Wendy Mnookin

Wendy MnookinWendy Mnookin’s most recent book is The Moon Makes Its Own Plea. Her other books are What He Took, To Get Here, and Guenever Speaks. Widely published in journals and anthologies, Wendy is the recipient of a book award from the New England Poetry Club and a Poetry Fellowship from the National Endowment for the Arts. She teaches at Emerson College and at Grub Street, a non-profit writing program in Boston. You can find out more about her work at wendymnookin.com.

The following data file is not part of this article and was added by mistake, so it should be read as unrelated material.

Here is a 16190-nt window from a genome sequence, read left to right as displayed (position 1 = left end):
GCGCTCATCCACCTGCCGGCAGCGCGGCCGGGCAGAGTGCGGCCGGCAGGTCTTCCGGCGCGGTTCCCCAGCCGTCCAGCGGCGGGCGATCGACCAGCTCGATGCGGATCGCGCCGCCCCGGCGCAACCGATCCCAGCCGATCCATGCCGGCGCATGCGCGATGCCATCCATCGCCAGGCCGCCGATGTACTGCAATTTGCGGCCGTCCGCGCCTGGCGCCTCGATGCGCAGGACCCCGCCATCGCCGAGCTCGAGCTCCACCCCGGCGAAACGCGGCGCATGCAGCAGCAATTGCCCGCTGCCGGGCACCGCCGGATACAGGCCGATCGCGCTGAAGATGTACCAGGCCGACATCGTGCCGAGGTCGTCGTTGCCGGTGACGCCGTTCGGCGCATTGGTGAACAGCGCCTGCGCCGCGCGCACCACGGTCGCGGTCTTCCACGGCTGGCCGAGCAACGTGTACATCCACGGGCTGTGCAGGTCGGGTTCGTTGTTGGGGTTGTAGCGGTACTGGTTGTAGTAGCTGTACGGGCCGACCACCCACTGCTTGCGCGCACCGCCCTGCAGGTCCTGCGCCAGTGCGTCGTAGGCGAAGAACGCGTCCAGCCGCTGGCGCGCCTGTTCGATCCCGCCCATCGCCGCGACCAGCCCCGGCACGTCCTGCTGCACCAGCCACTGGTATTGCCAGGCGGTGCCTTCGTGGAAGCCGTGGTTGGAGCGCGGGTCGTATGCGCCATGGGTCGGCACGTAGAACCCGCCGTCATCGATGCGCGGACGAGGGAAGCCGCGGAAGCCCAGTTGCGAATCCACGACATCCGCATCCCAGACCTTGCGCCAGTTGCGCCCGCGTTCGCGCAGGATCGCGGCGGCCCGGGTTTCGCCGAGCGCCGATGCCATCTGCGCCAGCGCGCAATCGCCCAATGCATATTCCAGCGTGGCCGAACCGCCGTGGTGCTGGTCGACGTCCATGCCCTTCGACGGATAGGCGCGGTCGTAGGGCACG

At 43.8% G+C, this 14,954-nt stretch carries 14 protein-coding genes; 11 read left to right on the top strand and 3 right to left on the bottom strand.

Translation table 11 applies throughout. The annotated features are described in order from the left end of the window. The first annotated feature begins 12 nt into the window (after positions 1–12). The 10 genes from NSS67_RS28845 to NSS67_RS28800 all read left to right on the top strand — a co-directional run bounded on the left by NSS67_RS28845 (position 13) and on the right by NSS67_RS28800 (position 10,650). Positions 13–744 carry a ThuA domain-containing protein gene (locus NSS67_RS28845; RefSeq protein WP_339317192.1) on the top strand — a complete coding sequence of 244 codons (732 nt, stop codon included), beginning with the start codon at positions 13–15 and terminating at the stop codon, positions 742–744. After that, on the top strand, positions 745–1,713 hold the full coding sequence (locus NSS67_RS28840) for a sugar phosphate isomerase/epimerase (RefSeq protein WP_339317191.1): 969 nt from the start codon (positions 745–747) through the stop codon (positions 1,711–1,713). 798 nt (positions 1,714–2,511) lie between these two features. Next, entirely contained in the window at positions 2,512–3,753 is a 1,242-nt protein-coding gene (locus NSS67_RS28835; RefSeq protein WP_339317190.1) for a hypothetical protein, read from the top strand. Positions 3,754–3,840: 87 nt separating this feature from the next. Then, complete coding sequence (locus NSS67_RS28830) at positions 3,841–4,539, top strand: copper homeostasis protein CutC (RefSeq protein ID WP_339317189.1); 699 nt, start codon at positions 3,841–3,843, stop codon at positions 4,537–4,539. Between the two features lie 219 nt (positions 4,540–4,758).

With

Sighing
down their branches

willows weep

what’s hidden.
Catkins

mouth the need

for wind. Bark
furrows, wanting

touch, not wanting it.

 


Who Wins

Pick a hand!
the uncle cries
and hides behind
his back
clenched fists.
We have to
choose. One
hand or the other.
All or nothing.
My sister sings
that one, no,
this one, dancing
from one foot
to the other.
It’s a good show
but up against
my silence she
has no chance. My
nimbus of need,
pale and urgent,
pulls even the uncle
into my spell, tilts
his hand almost
imperceptibly. But
you, growing up
with a brother, played
different games.
My silences, no matter
how long, how
deep and determined,
don’t pull you
toward me even
the slightest bit.

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